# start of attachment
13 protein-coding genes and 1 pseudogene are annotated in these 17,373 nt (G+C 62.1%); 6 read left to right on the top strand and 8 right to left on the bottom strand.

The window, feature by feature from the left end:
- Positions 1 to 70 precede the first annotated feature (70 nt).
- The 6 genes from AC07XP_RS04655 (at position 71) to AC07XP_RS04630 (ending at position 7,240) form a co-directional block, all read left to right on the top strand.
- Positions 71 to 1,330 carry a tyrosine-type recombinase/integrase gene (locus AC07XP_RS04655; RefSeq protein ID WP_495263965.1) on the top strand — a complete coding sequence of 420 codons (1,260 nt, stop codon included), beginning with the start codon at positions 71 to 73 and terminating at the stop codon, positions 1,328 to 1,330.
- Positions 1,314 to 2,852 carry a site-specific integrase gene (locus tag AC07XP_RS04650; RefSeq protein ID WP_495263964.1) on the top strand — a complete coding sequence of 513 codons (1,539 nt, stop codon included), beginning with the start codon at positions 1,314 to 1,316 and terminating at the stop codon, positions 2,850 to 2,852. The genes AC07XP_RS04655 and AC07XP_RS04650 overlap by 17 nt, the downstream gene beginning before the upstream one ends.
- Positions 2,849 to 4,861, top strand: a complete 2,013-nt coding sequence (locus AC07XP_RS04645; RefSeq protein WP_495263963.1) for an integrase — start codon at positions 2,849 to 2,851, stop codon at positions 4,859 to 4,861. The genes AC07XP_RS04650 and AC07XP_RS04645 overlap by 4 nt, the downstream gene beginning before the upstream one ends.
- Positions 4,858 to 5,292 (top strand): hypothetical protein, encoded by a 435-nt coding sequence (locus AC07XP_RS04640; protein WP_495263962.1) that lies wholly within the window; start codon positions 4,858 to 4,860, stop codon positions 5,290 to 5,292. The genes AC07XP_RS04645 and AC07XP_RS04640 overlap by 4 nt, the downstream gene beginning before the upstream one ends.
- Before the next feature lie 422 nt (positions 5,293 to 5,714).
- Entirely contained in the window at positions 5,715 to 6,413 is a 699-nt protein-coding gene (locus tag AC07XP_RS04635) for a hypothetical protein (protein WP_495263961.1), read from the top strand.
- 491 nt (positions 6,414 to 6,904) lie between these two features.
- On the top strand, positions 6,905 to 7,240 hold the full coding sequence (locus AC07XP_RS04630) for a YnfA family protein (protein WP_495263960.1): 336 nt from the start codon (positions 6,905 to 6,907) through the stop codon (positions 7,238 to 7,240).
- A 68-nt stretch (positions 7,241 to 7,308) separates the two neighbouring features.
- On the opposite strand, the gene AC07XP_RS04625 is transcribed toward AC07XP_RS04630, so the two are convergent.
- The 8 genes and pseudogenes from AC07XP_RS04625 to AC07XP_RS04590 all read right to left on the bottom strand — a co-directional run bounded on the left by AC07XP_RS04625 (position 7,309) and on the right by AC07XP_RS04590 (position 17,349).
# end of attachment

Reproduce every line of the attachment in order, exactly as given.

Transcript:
13 protein-coding genes and 1 pseudogene are annotated in these 17,373 nt (G+C 62.1%); 6 read left to right on the top strand and 8 right to left on the bottom strand.

The window, feature by feature from the left end:
- Positions 1 to 70 precede the first annotated feature (70 nt).
- The 6 genes from AC07XP_RS04655 (at position 71) to AC07XP_RS04630 (ending at position 7,240) form a co-directional block, all read left to right on the top strand.
- Positions 71 to 1,330 carry a tyrosine-type recombinase/integrase gene (locus AC07XP_RS04655; RefSeq protein ID WP_495263965.1) on the top strand — a complete coding sequence of 420 codons (1,260 nt, stop codon included), beginning with the start codon at positions 71 to 73 and terminating at the stop codon, positions 1,328 to 1,330.
- Positions 1,314 to 2,852 carry a site-specific integrase gene (locus tag AC07XP_RS04650; RefSeq protein ID WP_495263964.1) on the top strand — a complete coding sequence of 513 codons (1,539 nt, stop codon included), beginning with the start codon at positions 1,314 to 1,316 and terminating at the stop codon, positions 2,850 to 2,852. The genes AC07XP_RS04655 and AC07XP_RS04650 overlap by 17 nt, the downstream gene beginning before the upstream one ends.
- Positions 2,849 to 4,861, top strand: a complete 2,013-nt coding sequence (locus AC07XP_RS04645; RefSeq protein WP_495263963.1) for an integrase — start codon at positions 2,849 to 2,851, stop codon at positions 4,859 to 4,861. The genes AC07XP_RS04650 and AC07XP_RS04645 overlap by 4 nt, the downstream gene beginning before the upstream one ends.
- Positions 4,858 to 5,292 (top strand): hypothetical protein, encoded by a 435-nt coding sequence (locus AC07XP_RS04640; protein WP_495263962.1) that lies wholly within the window; start codon positions 4,858 to 4,860, stop codon positions 5,290 to 5,292. The genes AC07XP_RS04645 and AC07XP_RS04640 overlap by 4 nt, the downstream gene beginning before the upstream one ends.
- Before the next feature lie 422 nt (positions 5,293 to 5,714).
- Entirely contained in the window at positions 5,715 to 6,413 is a 699-nt protein-coding gene (locus tag AC07XP_RS04635) for a hypothetical protein (protein WP_495263961.1), read from the top strand.
- 491 nt (positions 6,414 to 6,904) lie between these two features.
- On the top strand, positions 6,905 to 7,240 hold the full coding sequence (locus AC07XP_RS04630) for a YnfA family protein (protein WP_495263960.1): 336 nt from the start codon (positions 6,905 to 6,907) through the stop codon (positions 7,238 to 7,240).
- A 68-nt stretch (positions 7,241 to 7,308) separates the two neighbouring features.
- On the opposite strand, the gene AC07XP_RS04625 is transcribed toward AC07XP_RS04630, so the two are convergent.
- The 8 genes and pseudogenes from AC07XP_RS04625 to AC07XP_RS04590 all read right to left on the bottom strand — a co-directional run bounded on the left by AC07XP_RS04625 (position 7,309) and on the right by AC07XP_RS04590 (position 17,349).